They added that it was ‘obvious that the controller had clear sight of both the helicopters tracking it by the way it would orbit us and abruptly fly behind us and attempt to avoid our visual contact.’
Police tracked the drone for over an hour, but never were able to get a reliable visual on it.
The intentions of the drone and where it came from remain unclear.
Officials previously described the drone as ‘high-powered’ and ‘heavily-modified’ but did not explain what modifications had been made to it.
The drone is said to have a single green light on its underbelly, which was confirmed by the Case Summary Report.
That made it challenging for the drone to be seen by the police department’s helicopter spotter, who was using night vision goggles.
It is also estimated to be between four and six feet in diameter and could have a four- or six-rotor configuration, KOLD reported.
The drone’s ability to fly as high as 14,000 feet suggests it uses advanced technology not available on the commercial market, according to The Drive.
The drone appeared to launch from an area about five miles south of Tucson and flew across Tucson and north over Marana, Arizona, the FBI said.
While the FBI is leading the investigation, it’s not clear if the US military was involved in any way in the initial incident or in the ongoing probe, The Drive reported.
No video was recorded of the incident by the police department.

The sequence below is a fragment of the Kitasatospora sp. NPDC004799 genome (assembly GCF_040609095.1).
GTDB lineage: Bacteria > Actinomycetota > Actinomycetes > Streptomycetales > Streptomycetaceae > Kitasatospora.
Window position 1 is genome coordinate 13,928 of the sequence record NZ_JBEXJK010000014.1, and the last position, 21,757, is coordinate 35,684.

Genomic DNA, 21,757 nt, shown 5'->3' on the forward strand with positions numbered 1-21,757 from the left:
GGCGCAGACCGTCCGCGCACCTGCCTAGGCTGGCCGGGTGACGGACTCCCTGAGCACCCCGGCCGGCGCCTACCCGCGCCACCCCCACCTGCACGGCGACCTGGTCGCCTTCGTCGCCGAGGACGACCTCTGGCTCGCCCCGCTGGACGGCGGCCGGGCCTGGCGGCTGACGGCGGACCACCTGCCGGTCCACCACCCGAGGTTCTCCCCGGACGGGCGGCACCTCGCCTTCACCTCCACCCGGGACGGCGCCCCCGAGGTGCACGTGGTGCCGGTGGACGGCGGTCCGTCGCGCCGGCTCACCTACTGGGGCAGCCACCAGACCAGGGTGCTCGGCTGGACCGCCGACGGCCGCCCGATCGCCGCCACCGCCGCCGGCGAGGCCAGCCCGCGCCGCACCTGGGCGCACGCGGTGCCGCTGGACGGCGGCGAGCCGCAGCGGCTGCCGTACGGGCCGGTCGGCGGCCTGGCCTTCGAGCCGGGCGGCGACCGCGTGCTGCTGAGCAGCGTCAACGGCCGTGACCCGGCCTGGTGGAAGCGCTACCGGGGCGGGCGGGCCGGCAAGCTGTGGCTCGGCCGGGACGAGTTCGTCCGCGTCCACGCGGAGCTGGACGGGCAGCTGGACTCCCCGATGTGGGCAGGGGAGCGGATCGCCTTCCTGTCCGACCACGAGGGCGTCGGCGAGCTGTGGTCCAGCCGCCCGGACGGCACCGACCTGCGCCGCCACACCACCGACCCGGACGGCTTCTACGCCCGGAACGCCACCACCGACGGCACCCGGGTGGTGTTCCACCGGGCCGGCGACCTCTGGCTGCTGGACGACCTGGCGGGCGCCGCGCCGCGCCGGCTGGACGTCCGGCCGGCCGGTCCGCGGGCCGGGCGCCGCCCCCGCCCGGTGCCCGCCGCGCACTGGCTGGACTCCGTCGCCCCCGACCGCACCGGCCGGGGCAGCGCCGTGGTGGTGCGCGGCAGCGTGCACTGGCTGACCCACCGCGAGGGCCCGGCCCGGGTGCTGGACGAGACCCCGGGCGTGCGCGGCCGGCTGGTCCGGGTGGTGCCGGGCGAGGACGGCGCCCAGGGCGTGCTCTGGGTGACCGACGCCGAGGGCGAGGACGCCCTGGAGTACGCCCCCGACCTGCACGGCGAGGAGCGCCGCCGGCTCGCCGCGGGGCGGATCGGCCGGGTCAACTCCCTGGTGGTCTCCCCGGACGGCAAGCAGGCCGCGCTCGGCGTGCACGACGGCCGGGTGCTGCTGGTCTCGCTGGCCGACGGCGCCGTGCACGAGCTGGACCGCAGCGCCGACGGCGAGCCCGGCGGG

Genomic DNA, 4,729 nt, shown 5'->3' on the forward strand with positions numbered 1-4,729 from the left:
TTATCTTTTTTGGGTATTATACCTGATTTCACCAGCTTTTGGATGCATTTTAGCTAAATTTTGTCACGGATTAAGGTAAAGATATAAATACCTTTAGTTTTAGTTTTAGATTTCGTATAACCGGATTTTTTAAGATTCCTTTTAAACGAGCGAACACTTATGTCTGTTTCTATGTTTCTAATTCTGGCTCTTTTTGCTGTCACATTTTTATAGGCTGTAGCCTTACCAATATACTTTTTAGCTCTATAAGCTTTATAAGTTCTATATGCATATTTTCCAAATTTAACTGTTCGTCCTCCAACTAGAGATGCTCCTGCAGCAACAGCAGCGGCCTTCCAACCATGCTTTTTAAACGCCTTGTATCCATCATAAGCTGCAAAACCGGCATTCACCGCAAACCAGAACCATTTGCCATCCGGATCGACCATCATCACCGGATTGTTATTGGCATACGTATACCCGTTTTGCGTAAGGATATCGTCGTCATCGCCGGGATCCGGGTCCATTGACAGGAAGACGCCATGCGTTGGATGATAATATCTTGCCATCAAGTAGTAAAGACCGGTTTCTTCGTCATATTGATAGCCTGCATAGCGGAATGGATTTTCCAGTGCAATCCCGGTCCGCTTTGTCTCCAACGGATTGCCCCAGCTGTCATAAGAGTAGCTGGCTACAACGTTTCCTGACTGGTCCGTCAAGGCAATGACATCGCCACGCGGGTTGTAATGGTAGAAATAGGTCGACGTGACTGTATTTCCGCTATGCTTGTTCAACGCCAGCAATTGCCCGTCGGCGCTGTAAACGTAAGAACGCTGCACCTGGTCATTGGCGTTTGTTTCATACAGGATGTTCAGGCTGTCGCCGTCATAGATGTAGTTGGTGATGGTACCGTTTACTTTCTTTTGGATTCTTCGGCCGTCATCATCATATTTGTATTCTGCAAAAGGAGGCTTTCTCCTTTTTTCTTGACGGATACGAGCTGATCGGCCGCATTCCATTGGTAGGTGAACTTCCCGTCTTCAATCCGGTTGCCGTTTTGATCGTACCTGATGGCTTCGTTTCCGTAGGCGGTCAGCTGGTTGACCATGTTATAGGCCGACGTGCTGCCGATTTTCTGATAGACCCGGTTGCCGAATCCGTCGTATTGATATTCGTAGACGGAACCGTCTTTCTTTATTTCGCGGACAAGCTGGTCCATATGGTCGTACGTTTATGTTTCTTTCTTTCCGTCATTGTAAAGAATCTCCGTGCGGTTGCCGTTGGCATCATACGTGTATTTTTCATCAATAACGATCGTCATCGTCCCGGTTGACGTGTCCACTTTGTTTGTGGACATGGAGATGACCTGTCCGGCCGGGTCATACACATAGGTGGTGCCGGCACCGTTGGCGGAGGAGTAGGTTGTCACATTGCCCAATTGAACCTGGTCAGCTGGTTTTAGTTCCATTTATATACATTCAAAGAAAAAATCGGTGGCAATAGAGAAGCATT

Similar incidents happened in the area have been reported in 2018 and 2019, according to The Drive.
In 2018, a Learjet reported a drone flying at 40,000 feet above Southern Arizona, and in 2019, a drone was reported flying over Arizona’s Palo Verde nuclear power plant, The Drive reported.
The FBI said no one was injured and no other similar incidents have been reported involving this specific drone, but the operator(s) will likely face a federal criminal charge.
‘While the drone did not come into direct contact with an airplane or cause a pilot to make an evasive maneuver, the actions are illegal and extremely dangerous,’ the FBI said in its statement.
The ‘unsafe operation of unmanned aircraft’ became a federal offense in 2018 – with the passage of the The Federal Aviation Administration Reauthorization Act.
Andrew Rene Hernandez, a 22-year-old Hollywood man, became the first person charged under this law last year after he accidentally slammed his drone into an LAPD helicopter, forcing it to make an emergency landing.
In January, he pleaded guilty, and in April, he was sentenced to probation and fined $500.
The Federal Aviation Administration has noted evidence of a ‘considerable increase in the unauthorized use of small, inexpensive [drones] by individuals and organizations.’
Drone operators are required to register any drones that weigh more than 250 grams with the FAA, according to the agency’s website.
Drones under that weight limit and that are being used recreationally or as a hobby do not need to be registered with the FAA.
Federal law requires drone operators who are required to register to show their certificate of registration to any law enforcement officer if asked, the FAA said.
Failure to register a drone can result in civil penalties up to $27,500 or criminal fines up to $250,000 and up to three years in prison.